Capybaras reach sexual maturity within 22 months and breed when conditions are perfect, which can be once per year or throughout the year. Capybara gestation is 130-150 days and usually produces a litter of four capybara babies, but may produce between two and eight in a single litter. Birth is on land and the female rejoins the group with a few hours of delivering the newborn capybaras, which are soon mobile and join the group. The babies wean the mother in about 16 weeks, but they are already eating grass and other food. Like other rodents, the front teeth of capybaras grow continually to compensate for the constant wearing-down from eating grasses; their cheek teeth also grow continuously. When fully grown, a capybara has coarse hair that is sparsely spread over its skin, making the capybara prone to sunburn. To prevent this, it rolls in mud to protect its skin from the sun.

Capybaras are semi-aquatic mammals found all over South America in densely forested areas near bodies of water. They roam in home ranges of 25-50 acres. The diet of the capybara is grasses, fruit, and tree bark, consuming 6 to 8 pounds a day. Its jaw hing is non-perpendicular and thus chews food by grinding back and forth rather than side to side.

Capybaras are social animals, each group controlled by a dominant male. They communicate through a combination of scent and sound. They are vocal with purrs and alarm barks, whistles and clicks, squeals and grunts. They are excellent swimmers and can survive completely underwater up to five minutes to evade predators. They can sleep underwater, keeping the nose just at the waterline. They do not really sleep much, but doze off and on. They have a life span of 4 to 8 years in the wild. They are not an endangered species.

I hope YOU enjoy, appreciate, and support the capybara. This animal is another CREATION of God. Each creature is unique and special--just like YOU. Share YOUR experiences and thoughts with others. Let me hear from YOU.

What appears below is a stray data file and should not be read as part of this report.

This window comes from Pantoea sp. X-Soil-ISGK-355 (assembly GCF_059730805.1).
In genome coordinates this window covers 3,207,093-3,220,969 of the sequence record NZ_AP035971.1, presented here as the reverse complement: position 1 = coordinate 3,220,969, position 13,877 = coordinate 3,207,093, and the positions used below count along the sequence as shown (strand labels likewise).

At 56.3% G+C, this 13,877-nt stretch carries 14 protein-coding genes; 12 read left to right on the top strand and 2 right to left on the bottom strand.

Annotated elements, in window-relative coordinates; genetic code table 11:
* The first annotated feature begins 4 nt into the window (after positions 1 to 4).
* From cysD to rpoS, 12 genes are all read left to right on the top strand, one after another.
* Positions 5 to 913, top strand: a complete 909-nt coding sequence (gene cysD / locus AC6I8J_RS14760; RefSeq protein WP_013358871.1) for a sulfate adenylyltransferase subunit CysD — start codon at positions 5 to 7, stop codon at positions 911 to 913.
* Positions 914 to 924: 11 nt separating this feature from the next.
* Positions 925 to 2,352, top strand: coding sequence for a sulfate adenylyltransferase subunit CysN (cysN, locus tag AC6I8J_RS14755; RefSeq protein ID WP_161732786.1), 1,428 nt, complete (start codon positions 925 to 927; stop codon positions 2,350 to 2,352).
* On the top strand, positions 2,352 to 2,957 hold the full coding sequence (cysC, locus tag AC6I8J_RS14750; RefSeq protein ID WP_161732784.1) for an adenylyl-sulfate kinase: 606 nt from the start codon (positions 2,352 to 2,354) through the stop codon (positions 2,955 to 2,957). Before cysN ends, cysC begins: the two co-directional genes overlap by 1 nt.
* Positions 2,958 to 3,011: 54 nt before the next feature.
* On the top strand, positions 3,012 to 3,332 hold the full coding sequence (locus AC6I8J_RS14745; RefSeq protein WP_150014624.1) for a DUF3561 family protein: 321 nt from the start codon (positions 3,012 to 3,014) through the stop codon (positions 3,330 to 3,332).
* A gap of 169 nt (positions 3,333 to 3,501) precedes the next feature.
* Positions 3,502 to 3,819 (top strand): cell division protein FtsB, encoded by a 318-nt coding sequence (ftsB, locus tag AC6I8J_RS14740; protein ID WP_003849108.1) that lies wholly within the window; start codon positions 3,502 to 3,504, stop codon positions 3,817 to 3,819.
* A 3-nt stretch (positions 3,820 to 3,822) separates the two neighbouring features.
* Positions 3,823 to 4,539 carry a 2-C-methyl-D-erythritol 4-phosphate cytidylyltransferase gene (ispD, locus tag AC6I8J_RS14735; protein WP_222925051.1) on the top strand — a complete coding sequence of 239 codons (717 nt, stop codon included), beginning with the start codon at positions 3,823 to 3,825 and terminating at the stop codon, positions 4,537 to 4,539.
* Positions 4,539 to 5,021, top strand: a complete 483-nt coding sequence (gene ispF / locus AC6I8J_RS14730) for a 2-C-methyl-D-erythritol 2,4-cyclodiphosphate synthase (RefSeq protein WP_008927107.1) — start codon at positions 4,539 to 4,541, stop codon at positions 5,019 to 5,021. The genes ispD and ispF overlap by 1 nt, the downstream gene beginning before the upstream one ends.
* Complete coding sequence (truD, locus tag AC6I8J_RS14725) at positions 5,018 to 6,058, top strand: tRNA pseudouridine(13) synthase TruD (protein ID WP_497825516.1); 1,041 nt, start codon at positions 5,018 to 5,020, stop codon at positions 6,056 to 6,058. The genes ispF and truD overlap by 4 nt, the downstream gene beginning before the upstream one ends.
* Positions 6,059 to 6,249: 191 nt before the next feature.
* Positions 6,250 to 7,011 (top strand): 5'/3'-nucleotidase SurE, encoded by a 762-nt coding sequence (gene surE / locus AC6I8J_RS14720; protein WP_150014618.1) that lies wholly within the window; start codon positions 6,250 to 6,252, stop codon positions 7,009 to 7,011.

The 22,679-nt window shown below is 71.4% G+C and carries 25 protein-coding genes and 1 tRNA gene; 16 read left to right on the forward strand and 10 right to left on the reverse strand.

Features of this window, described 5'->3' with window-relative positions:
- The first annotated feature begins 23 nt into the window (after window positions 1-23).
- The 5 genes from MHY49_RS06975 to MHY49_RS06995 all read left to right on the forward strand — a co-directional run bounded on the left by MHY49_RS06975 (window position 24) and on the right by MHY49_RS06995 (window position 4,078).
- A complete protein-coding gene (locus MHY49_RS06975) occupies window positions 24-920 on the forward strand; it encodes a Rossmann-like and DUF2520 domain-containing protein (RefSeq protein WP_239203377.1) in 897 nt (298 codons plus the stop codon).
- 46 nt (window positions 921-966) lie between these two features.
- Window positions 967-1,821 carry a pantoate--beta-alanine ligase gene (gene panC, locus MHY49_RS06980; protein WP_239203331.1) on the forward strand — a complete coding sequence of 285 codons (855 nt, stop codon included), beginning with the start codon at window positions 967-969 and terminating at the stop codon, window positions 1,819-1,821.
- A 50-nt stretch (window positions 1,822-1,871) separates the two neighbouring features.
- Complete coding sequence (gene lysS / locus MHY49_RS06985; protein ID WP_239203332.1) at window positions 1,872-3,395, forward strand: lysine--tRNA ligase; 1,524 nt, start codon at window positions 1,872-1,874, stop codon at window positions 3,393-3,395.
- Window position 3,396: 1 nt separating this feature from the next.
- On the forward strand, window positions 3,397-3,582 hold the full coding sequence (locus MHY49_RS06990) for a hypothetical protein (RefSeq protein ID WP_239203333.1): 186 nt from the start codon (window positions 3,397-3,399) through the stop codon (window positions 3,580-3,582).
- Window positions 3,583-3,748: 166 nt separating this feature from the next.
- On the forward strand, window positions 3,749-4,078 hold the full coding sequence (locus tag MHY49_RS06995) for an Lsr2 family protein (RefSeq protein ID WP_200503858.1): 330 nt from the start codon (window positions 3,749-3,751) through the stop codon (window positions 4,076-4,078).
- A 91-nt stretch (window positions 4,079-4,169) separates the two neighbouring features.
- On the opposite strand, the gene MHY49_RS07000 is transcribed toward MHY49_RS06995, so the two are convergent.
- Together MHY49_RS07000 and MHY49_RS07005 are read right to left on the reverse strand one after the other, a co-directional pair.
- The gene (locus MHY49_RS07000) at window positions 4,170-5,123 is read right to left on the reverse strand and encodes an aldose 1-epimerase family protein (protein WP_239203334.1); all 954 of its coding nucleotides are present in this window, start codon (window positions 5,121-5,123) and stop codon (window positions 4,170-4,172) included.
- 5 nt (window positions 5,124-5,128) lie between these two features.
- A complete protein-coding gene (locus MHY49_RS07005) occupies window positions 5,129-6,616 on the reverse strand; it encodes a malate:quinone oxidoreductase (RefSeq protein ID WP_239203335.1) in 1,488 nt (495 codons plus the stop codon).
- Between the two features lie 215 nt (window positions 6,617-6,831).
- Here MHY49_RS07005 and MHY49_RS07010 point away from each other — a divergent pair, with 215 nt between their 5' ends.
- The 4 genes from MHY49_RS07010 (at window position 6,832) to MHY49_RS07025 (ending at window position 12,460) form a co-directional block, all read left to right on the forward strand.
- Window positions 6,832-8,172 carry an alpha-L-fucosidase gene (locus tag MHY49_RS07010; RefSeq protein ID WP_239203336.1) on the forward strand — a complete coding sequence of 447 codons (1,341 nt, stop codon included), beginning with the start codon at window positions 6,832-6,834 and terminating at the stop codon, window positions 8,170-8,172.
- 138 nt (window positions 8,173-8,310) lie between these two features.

John Willis

Tuesday, February 23, 2010

On Human Philosophy--Colossians 2:8-15

God created human beings with many amazing capabilities. One of these amazing capabilities is philosophy, "the love of wisdom," the science which investigates the facts and principles of reality and of human nature and conduct; the science which comprises logic, ethics, aesthetics, metaphysics, and the theory of knowledge. Philosophy includes the idea of a body of philosophical principles, especially the body of principles underlying a certain branch of learning or major discipline, a religious system, a human activity, or the like, for example, the philosophy of history or the philosophy of science. Several centuries before Christ, Greek philosophers proposed the study of philosophy. The more famous philosophers are Socrates, Plato, Aristotle, Philo, Plotinus, etc., in the Medieval Period, Thomas Aquinas, Anselm, Abelard, William of Occam, and in more recent times, Schleiermacher, Teilhard de Chardin, Hume, Bultmann, Whitehead, etc. Philosophy has made a significant impact on human thought through the centuries, continues to do so, and will continue to do so. This approach is essentially academic, rational, and human centered. Some thinkers talk about God, but usually as an abstract subject, not as a real person who actually created the universe, sustains the universe, and constantly works in the world. God is another "topic" of discussion, not the creator of human beings who think and reason as a gift of the creator.

In Colossians 2:8-19, Paul addresses a type of "philosophy" (see Colossians 2:8) current in his day. Scholars debate over the specific nature of this philosophy. The context of Colossians 2:8-19 indicates the issues Paul has in mind. This blog is an attempt to study Colossians 2:8-15 briefly verse by verse. This section emphasizes the sharp contrast between a human rational way of thinking and a receptive acceptance of God's creativity and revelation throughout history and finally through Jesus Christ our Lord.

I. There is great deception in rational thinking. It is rooted in "HUMAN traditions" [see Mark 7:1-8; Matthew 15:1-9; Acts 17:16-21] in contrast to God's "traditions"--see 2 Thessalonians 2:15. It is motivated by "elemental spirits of the universe" [see Galatians 4:3, 9]--that is, demonic principalities ["rulers and authorities"] who want to exercise their tyranny over human beings--see Colossians 2:10, 15. The Bible teaches that God created numerous angelic beings, and these beings had free will to follow God or reject God. Those who reject God are Satan and his angels--see Matthew 25:41. These invisible spirits are constantly at work among human beings, and one of their methods is to "capture" or "captivate" human hearts by rational thinking without the revelation and work of God. People of follow these spirits and their human agents are "not according to Christ." Verse 8.